Turning Down the Volume So I Can Finally Hear My Life.
Last night I experienced what I like to call an Existential Movie Moment.
It’s what happens when I, quite dramatically, wrap myself up in a bacony blanket of self-pity like some snug little cocktail weenie and think about all of the things that are going horrifically wrong in my life. It’s a moment made even better when, solitarily confined within the warm cocoon of my battered Chevy Tracker, I flip on the radio and realize that the perfect song just happens to serendipitously complement the scene.
INT. NONDESCRIPT SMALL SUV – NIGHT
A gray Chevy Tracker. Unkempt but well-loved.
Photography contracts, shopping list covered
sticky notes, and scratched mix CDs from the
1990s litter the floors. The back seats are covered
in a fine coat of short hairs. Presumably canine.
A well-worn hole in the driver’s side carpet marks
the connection between driver and vehicle. Marking
the years of heel kissing car — pushing it hard and
rubbing it raw.
Rain drizzles along the windows. The floor on the
passenger side is damp with leaks.
The odometer reads 174,542.
KATIE grips the steering wheel with one hand. The
other fumbles with the radio.
We see her eyes, terrified of hydroplaning, focused
intensely on the wet, dark road.
She presses buttons blindly, ultimately landing on
a rock station pre-programmed many years before.
When she hears the song, she laughs. Her tension
Her pain, she sees, is self-induced.
Really? I didn’t need System of a Down to tell me my life is disorder.
You see, we haven’t yet gotten orders telling us where we’ll be living by this time next year.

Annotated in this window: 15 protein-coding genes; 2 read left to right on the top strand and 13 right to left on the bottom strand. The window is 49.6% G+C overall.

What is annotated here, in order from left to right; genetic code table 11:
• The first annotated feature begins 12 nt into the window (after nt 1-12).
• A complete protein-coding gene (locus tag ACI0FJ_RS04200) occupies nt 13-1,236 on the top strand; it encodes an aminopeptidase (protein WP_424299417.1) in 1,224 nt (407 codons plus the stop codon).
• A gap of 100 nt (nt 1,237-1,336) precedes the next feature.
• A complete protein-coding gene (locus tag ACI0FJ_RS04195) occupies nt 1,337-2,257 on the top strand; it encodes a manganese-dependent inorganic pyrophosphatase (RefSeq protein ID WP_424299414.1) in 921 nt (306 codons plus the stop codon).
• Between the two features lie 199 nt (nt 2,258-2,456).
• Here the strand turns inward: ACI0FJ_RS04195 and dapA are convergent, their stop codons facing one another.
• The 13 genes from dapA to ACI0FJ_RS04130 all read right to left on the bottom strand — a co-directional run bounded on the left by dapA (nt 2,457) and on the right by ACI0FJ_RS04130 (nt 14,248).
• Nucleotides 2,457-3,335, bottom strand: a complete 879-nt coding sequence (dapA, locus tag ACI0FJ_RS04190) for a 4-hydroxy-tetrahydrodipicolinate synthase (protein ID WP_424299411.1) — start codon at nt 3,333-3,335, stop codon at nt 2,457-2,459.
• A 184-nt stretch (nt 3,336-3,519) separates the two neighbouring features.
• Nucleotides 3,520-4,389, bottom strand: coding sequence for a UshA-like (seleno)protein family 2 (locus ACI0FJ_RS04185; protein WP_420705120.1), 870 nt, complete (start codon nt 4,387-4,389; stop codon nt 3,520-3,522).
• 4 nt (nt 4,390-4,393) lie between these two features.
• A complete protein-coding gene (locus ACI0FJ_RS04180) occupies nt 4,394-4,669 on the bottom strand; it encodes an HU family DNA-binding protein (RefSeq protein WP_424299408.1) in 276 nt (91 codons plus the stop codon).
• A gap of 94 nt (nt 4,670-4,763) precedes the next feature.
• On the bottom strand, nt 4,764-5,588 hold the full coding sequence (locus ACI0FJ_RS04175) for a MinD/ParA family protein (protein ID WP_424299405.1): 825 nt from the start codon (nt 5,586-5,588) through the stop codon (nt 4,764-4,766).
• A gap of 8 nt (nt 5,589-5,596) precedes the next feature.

I feel utterly out of control of my life. Rootless. “Home” is nothing but a greased little pig — slippery and wiggly and impossible to grip.
And all of my resolve about sitting back and letting the winds carry us where they may has slowly been leaking all over our pretty laminate floors, along with the slew of marbles apparently escaping from the broken-latched hatch at the base of my skull.
This pretty much feels like the longest poker game in the history of ever, and the truth is — I’m no pro.
I occupy myself by planning trips — Charlotte last month, San Francisco this month, Portland and Miami and Chicago the next — and wrapping myself in the work that’s kind of what I want to do but not really, and reading about learning to accept my situation as it is because it turns out what’s happening right now — right at this moment — is the only reality that exists. And these movies that play in my head all day — these what-ifs and decisions and all of these doors are imaginary and distracting and the heart of my discontent.
My pain is self-induced and also insane.
It’s making me miss my life and clench my jaw and limiting my time with all of the things that are happening now.
The laughable irony of my Existential Movie Moment woke me from my reverie.
I can choose to be unhappy, or I can choose to be happy.
So when I feel myself spinning, I focus on that. The things that are happening right at this moment. The quiet breaths of sleeping mutts. The gentle click of fingers on keys. The hum of a hard drive. The roar of a plane. Then the sound, again, of rain. More rain.
It’s a personal orchestra performing the soundtrack I forget to hear while I’m fumbling with the radio.
And I’m getting better at it every day.
What about you? Do you struggle with living in the moment as much as I do? Are you consistently focusing on how things “should” be instead of how they are? Or have you learned how to love every moment of life? I’d really like to know.